Is it time to stop obsessing over MadELeINE?

Why the Madeleine McCann case epitomises a narrative of white privilege


By El Barnes


The Madeleine McCann case is the most notorious missing person’s case in history.

Almost twelve years later, Operation Grange has received a total of £11.75m of government funding, the most recent instalment having been granted in October 2018. But with 1 in 200 children going missing each year in the UK alone, is it time to finally stop obsessing over Madeleine McCann?

Before continuing, it must be addressed that this is a devastating case which has at the heart of it a beautiful and innocent little girl who, no matter which theory you choose to believe, has been met with an exceedingly tragic fate. I do find it interesting, though, that the only other case involving a child that has had an international audience just as captivated is the 1996 murder of JonBenét Ramsey in Boulder, Colorado. The most significant point of contrast between the two is that JonBenét’s ordeal culminated with the discovery of a body, but the similarities don’t start and end with public reception.

Like Madeleine, JonBenét was thought of as something of a juxtaposition between prized possession and least favourite child. Like Madeleine, JonBenét suffered the most horrific fate with her – apparently oblivious – family close by. JonBenét’s brother, like Madeleine’s siblings, was completely unaware and came out unscathed. As with Madeleine’s case, evidence arose after the fact that pointed towards some kind of familial involvement. Like Madeleine, JonBenét was a white middle-class child, born to wealthy and respected parents. Like Madeleine, JonBenét was innocence personified – a young child with fair hair, fair skin and coloured eyes.

According to the charity Missing People, someone is reported missing every 90 seconds in the UK.

That means that since Madeleine’s disappearance over 4.2m others have been reported missing, the majority of these being children, which begs the question: why Madeleine? It seems crass to suggest that an innocent and ill-fated child should become an unfortunate symbol of white privilege, but the sad truth is that when a person of colour and/or an immigrant or refugee goes missing, the media is far less likely to pay attention. A scroll through the current list of missing persons in the UK will reveal a glaring and cruel reality: people of colour make up a significant majority of missing persons, despite the population of the UK being 86% white.

What really saddens me about this is that I couldn’t name a single person of colour on this page; the only missing persons’ cases I’ve seen media coverage of recently are that of 16-year-old Liam Smith from Aberdeen, 21-year-old Libby Squire from Hull and 19-year-old Daniel Williams from Reading. The common denominator? The victims whose faces the media has chosen to circulate are all white.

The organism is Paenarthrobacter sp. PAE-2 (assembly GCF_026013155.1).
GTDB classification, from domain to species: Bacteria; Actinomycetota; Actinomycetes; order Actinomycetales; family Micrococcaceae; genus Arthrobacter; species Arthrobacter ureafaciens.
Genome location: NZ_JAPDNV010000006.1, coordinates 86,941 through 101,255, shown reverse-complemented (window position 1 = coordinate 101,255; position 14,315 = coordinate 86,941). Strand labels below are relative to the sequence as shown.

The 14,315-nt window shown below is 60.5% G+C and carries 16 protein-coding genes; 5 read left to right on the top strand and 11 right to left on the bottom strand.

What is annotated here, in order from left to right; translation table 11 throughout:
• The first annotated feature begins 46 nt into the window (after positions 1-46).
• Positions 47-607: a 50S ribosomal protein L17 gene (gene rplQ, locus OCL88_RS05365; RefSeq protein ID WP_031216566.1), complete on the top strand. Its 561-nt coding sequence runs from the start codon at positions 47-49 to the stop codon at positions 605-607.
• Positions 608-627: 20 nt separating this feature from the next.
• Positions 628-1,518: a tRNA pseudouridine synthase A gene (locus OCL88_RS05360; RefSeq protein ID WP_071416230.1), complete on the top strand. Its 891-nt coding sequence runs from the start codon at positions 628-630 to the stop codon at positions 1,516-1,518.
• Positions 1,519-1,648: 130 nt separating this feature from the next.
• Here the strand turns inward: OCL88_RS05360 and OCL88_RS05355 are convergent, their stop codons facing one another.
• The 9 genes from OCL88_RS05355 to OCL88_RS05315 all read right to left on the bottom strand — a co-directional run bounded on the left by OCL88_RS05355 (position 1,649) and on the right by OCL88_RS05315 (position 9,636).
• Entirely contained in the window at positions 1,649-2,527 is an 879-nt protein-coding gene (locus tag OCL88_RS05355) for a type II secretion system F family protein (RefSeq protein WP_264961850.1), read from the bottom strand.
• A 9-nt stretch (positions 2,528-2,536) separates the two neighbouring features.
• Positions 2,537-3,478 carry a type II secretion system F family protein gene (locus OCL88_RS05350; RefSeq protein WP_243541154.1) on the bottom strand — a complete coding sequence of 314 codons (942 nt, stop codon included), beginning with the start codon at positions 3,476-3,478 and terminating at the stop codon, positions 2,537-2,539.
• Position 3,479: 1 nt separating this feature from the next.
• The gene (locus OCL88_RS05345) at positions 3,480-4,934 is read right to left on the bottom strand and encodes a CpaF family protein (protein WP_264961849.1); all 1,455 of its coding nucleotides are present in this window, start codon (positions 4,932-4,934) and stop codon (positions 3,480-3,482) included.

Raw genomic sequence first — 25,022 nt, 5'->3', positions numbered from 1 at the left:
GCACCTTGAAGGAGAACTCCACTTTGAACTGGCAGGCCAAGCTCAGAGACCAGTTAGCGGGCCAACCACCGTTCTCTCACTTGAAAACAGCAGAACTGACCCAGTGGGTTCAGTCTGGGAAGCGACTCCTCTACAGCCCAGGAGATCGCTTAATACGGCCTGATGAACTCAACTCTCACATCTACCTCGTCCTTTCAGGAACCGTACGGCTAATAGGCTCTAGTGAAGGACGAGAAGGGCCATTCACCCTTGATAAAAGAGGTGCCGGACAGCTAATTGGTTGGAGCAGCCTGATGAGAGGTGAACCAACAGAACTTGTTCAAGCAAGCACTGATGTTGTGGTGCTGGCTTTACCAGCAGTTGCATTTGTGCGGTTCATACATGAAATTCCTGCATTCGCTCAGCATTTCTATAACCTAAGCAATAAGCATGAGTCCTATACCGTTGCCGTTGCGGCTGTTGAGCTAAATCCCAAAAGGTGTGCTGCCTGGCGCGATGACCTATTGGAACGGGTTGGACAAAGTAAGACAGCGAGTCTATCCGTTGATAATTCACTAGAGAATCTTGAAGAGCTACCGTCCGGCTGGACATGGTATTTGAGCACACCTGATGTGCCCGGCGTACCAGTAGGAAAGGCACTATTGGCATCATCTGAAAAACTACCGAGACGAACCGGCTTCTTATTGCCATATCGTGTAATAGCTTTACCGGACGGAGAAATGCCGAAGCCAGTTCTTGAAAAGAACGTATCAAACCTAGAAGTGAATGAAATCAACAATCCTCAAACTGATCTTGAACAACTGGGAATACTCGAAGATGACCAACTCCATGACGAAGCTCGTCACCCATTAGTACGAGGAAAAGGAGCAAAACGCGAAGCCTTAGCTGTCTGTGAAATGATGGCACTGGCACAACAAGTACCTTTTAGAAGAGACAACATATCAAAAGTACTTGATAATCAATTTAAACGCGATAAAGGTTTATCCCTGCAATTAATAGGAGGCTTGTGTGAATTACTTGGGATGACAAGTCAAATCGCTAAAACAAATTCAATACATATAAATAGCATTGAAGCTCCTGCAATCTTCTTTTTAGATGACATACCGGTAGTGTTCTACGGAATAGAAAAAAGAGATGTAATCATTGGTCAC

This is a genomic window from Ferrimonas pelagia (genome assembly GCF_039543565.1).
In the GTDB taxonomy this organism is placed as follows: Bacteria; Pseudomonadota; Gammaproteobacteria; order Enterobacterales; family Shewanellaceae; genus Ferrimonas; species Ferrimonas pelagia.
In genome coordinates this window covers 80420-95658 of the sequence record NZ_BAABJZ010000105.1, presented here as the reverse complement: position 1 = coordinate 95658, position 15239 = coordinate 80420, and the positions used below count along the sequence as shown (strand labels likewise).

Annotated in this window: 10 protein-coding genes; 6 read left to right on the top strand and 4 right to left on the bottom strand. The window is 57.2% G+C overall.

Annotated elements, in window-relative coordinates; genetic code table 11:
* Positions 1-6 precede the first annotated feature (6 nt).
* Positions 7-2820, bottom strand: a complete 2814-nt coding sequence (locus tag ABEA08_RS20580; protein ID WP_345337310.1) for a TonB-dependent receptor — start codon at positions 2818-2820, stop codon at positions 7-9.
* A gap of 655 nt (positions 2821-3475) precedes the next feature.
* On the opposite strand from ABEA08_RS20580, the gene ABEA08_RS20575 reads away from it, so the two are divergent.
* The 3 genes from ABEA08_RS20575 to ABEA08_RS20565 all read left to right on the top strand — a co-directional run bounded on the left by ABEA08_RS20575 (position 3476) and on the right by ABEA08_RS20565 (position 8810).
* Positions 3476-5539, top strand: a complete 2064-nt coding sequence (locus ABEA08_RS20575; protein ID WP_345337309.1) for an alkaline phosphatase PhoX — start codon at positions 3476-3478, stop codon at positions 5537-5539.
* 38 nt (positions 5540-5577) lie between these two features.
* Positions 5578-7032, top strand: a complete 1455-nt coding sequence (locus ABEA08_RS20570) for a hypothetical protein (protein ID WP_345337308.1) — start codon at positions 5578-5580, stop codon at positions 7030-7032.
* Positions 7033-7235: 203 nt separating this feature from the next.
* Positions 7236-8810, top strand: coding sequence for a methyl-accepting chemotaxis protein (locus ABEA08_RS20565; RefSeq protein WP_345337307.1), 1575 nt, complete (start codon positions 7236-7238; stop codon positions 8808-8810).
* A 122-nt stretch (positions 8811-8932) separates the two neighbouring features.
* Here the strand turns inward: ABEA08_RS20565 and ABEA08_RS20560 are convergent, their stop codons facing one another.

I’m not suggesting that these three people received the media attention they deserved, or anywhere near as much as Madeleine.

I’m not even suggesting that Madeleine has received more than she deserves; I firmly believe that everything should be done to uncover the circumstances of her disappearance and bring the perpetrator(s) to justice. She, as a child, and an innocent victim, deserves that much. But if the government is incapable of providing such extensive and sustained funding, and the media incapable of giving such extensive and sustained air-time, to every child that goes missing, then it shouldn’t be provided to one in particular. After all, it’s not just Madeleine whose image conjures up reminders of the perpetuation of white privilege – it’s her parents, too.

All too often Madeleine herself becomes lost in the earth-shattering reverberations of the tempestuous see-saw that is the public opinion of Kate and Gerry McCann and no matter which side of the see-saw you are on, you are sure to have an opinion. You are sure to believe that they are victims of unimaginable tragedy or evil perpetrators of a heinous crime. You are sure to know their faces. You most likely know that in just the first 10 months following Madeleine’s disappearance, the public donated £2m to the McCanns. Picture Madeleine, and you inevitably picture Kate and Gerry along with her; their names and faces and numerous details of their lives…and yet so many names of actual missing people in the UK draw a blank.

But instead of contributing to an endless media circus and becoming another extension of the problem, let’s talk about the missing people of colour in the UK and remind them, wherever they are, and their families, that we haven’t forgotten them.

Recent photos can be found at, where you can also report sightings.

Let’s find 16-year-old Ismael Berkoun, missing from Westminster since March 13th.

15-year-old Iesha Manuk Welsh, missing from Lambeth since March 13th.

14-year-old Rhys Moore-Campbell, missing from Camden since March 7th.

15-year-old Tamara Oram, missing from Walthamstow since March 4th.

17-year-old Tung Nguyen, missing from Luton since February 18th.

16-year-old Haftom Manush, missing from Birmingham since February 10th.

16-year-old Amy Mendes, missing from Croydon since January 22nd.

Let’s circulate their names and faces and keep them in our thoughts as much as we have kept Madeleine there for the past twelve years and let’s hope, just as fervently, that they too will be found.

Words by
El Barnes

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